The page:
In our own published single-center analysis on this topic in the SPECT/CT cohort, more SLN were detected than in the standard cohort (2.40 vs 1.87; p < 0.001). The number of positive SLN per patient was significantly higher in the SPECT/CT cohort (0.34 vs 0.21; p = 0.038). The local relapse rate in the SPECT/CT cohort was lower than in the standard cohort (6.8% vs 23.8%, p = 0.021), which prolonged disease-free survival (p = 0.019) [14]. This study confirms the improved identification of SLN in overweight and obese melanoma patients [17] as well as those with tumors in the head and neck area [18, 19]. According to the observations of Morton et al., SLNE leads to an improvement of life years and quality-adjusted life years [7]. Another recent study from our group on SLNE in the head and neck region showed that SPECT/CT resulted in superior aesthetic results (because of smaller incisions) and reduced operating time. It was also shown that with the use of SPECT/CT, it was feasible to perform SLN excision under local anesthesia, resulting in a tenfold reduction in operating cost (€32.65 with local anesthesia vs €334.57 with general anesthesia; p < 0.0001) [20].

As we demonstrated, SPECT/CT improves the detection rate of SLN compared with the standard procedure [14]. Moreover, we could show in a cost-effectiveness analysis that, by adding the described preoperative SLN imaging by SPECT/CT to the current practice of preoperative imaging, a reduction of hospital stay, realization of the surgical procedure in local anesthesia, and lower complication rates are possible. This leads to a clear reduction in costs [20]. The advantages of SPECT/CT in melanoma include a higher overall rate of SLN detection, the ability to detect SLNs in difficult to interpret planar studies, better detection of SLNs near an injection site and better anatomical localization.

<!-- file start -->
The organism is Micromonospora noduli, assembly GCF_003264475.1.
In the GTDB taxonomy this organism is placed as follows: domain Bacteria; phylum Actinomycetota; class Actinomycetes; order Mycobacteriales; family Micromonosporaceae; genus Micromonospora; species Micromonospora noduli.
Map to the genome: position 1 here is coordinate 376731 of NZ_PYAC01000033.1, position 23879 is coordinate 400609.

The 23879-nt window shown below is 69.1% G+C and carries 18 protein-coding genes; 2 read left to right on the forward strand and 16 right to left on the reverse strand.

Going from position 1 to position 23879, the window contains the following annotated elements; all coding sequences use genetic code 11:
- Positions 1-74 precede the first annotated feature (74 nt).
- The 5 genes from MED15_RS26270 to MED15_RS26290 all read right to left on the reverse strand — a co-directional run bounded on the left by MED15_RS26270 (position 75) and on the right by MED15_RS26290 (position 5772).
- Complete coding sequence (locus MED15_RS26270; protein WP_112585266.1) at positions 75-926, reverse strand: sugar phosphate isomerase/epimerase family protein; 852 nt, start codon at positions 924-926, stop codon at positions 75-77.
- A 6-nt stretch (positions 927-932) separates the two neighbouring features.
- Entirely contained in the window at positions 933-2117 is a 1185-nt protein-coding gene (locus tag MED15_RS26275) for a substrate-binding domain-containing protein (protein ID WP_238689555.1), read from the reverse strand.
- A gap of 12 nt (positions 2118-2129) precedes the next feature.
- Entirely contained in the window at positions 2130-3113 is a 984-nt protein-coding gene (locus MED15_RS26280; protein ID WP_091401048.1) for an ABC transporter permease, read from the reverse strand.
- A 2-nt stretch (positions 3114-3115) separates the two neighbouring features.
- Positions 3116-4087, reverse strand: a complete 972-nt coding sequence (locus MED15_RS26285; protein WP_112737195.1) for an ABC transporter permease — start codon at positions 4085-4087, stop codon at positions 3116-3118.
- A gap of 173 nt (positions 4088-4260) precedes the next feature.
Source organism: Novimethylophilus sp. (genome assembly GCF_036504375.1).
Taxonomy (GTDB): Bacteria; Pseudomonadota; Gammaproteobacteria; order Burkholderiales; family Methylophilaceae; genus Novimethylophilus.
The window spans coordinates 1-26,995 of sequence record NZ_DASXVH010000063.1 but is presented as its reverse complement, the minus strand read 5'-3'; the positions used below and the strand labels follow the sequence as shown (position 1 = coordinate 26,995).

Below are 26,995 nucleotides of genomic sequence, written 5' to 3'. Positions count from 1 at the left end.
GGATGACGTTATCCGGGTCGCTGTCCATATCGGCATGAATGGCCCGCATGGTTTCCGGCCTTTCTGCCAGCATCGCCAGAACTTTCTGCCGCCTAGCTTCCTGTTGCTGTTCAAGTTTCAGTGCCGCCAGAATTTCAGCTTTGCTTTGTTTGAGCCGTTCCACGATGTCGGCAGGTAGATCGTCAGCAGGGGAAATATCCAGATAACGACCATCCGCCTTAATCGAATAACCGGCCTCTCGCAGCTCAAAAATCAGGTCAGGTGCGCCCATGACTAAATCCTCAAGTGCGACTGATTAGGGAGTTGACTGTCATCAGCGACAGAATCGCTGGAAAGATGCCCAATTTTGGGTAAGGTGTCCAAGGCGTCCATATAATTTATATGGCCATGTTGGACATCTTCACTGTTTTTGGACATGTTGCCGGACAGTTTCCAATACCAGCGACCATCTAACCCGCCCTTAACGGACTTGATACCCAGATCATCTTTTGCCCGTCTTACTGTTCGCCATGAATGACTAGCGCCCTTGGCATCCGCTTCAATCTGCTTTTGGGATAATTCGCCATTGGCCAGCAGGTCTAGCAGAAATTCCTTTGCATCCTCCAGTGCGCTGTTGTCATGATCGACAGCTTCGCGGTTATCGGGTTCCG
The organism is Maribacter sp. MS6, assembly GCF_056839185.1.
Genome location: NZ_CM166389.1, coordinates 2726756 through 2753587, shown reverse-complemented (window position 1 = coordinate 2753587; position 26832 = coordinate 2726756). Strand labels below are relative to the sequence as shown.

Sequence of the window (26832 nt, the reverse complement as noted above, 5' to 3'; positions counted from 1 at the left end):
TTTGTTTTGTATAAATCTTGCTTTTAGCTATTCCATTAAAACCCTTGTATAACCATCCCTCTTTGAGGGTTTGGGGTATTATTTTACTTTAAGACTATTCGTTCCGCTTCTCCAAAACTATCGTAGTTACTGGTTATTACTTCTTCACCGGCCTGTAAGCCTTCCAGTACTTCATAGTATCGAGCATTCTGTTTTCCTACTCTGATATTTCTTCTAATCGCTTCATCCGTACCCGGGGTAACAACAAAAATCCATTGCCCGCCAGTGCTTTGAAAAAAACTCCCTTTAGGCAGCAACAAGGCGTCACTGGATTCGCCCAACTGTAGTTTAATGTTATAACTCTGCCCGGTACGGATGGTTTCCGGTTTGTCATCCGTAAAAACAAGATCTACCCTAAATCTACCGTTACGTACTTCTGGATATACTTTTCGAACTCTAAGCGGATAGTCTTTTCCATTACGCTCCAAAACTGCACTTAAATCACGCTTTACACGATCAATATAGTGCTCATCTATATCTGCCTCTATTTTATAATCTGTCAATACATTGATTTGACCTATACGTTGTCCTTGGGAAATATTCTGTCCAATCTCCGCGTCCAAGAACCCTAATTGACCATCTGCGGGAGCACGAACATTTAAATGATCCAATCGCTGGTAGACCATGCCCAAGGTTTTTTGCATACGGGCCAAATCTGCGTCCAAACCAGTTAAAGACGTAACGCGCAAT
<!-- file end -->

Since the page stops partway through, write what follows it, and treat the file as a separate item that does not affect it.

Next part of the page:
These advantages can result in a change in patient management by altering the surgical approach. Overall, it appears that SPECT/CT is useful in patients with head and neck and truncal melanoma, in patients with difficult to interpret planar images, and in patients with either non-visualization of the SLN or unusual drainage patterns on planar images.

The need for a trial

The objective of the planned multicenter randomized prospective trial is to compare distant metastasis-free survival in patients with cutaneous melanoma between SLNE with versus without preoperative SPECT/CT imaging and metastatic node detection. The first objective of any additional imaging modality is to improve the detection rate of SLN metastasis and by this to prolong distant metastasis-free survival. The current gold standard for SLNE is planar preoperative lymphoscintigraphy. The use of an additional SPECT/CT technique offers the physician the preoperative possibility of determining the exact location and visualization of the SLN, especially if the tracer signal is too weak for detection by the handheld probe alone or the SLN is in the immediate vicinity of the remaining tracer depot (Fig. 1). However, there are no adequate randomized prospective trials available that would justify the use of preoperative SPECT/CT imaging by modern evidence-based treatment and patient safety standards. Due to the low level of evidence, the guidelines were not amended yet. Therefore, the current gold standard is the preoperative lymphoscintigraphy. The proposed trial would help to establish evidence-based recommendations for preoperative imaging in SLNE for melanoma patients.

Methods/Design

Overall study design and plan

This is a randomized, open-label, multi-center, superiority, two parallel arms trial comparing SLNE with or without preoperative hybrid SPECT/CT in patients with malignant melanoma.

The flow of the study is presented in Fig. 2. A SPIRIT Checklist [16] is included as Additional file  1.
Fig. 1
Fig. 1

SPECT/CT. Patient with a malignant melanoma on the right foot. (a) Lymphoscintigraphy of the right popliteal region. (b) SPECT/CT in the sagital plane of the popliteal region with one SLN. (c) Low-dose CT in the sagittal plane of the popliteal region. (d) SPECT/CT in axial plane of the popliteal region with one SLN. (e) Low-dose CT in the axial plane of the popliteal region

Fig. 2
Fig. 2

SNEPS Trial flow chart. FU follow-up, OP operation, SLNE sentinel lymph node excision, SPECT/CT single-photon emission computed tomography/computed tomography

Fig. 3
Fig. 3

SPIRIT figure: schedule of enrolment, interventions, and assessments

Fig. 4
Fig. 4

SNEPS visit scheme

Randomization

Patients with malignant melanoma are allocated by 1:1 randomization to be treated with SLNE with or without preoperative hybrid SPECT/CT.

Blinding

Not applicable as this is an open-label study.

Study population and justification of choice of gender